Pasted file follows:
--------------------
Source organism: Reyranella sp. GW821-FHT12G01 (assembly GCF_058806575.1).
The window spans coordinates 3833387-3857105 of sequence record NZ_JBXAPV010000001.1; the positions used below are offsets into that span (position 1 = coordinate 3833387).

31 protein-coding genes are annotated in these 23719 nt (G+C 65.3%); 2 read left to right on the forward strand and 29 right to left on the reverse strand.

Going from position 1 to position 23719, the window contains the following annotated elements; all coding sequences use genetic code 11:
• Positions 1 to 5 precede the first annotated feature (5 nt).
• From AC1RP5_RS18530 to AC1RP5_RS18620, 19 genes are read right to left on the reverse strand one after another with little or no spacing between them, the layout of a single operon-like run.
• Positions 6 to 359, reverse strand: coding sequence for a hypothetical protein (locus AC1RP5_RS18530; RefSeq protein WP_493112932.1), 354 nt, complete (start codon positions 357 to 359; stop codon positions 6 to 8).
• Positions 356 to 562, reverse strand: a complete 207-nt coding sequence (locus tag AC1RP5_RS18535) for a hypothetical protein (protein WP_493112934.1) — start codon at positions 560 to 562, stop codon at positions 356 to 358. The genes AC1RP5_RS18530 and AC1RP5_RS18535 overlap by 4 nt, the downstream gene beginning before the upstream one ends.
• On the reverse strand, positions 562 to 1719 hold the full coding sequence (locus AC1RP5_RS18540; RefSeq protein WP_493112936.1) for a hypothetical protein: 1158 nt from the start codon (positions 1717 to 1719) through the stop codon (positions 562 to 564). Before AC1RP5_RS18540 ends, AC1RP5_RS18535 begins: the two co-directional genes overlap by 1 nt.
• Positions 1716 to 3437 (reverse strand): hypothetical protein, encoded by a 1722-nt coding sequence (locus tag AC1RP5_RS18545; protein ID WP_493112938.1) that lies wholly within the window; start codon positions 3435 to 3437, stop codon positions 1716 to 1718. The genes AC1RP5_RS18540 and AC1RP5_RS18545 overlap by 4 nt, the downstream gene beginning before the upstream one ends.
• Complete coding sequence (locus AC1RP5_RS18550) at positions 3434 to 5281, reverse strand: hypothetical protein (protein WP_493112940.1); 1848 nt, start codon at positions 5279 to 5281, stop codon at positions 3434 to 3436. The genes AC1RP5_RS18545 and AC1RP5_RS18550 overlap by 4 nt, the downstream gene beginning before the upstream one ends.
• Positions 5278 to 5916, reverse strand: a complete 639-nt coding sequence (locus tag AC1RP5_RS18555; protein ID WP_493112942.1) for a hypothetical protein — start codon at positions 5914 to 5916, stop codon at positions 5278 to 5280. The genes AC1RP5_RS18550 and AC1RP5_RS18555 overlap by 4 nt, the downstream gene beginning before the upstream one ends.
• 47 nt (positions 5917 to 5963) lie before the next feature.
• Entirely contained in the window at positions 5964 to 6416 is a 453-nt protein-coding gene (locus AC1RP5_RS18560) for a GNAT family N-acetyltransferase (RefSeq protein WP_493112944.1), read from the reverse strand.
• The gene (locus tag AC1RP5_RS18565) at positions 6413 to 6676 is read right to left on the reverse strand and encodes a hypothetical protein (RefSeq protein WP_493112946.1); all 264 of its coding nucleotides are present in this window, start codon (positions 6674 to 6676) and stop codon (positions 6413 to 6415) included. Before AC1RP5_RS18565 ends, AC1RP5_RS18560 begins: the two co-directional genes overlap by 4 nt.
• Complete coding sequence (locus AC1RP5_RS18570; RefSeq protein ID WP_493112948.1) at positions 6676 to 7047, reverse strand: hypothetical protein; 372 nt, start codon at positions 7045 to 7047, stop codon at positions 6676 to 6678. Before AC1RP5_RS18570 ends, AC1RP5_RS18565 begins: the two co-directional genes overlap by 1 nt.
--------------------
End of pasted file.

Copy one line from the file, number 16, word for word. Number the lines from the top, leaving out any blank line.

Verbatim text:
• Complete coding sequence (locus AC1RP5_RS18570; RefSeq protein ID WP_493112948.1) at positions 6676 to 7047, reverse strand: hypothetical protein; 372 nt, start codon at positions 7045 to 7047, stop codon at positions 6676 to 6678. Before AC1RP5_RS18570 ends, AC1RP5_RS18565 begins: the two co-directional genes overlap by 1 nt.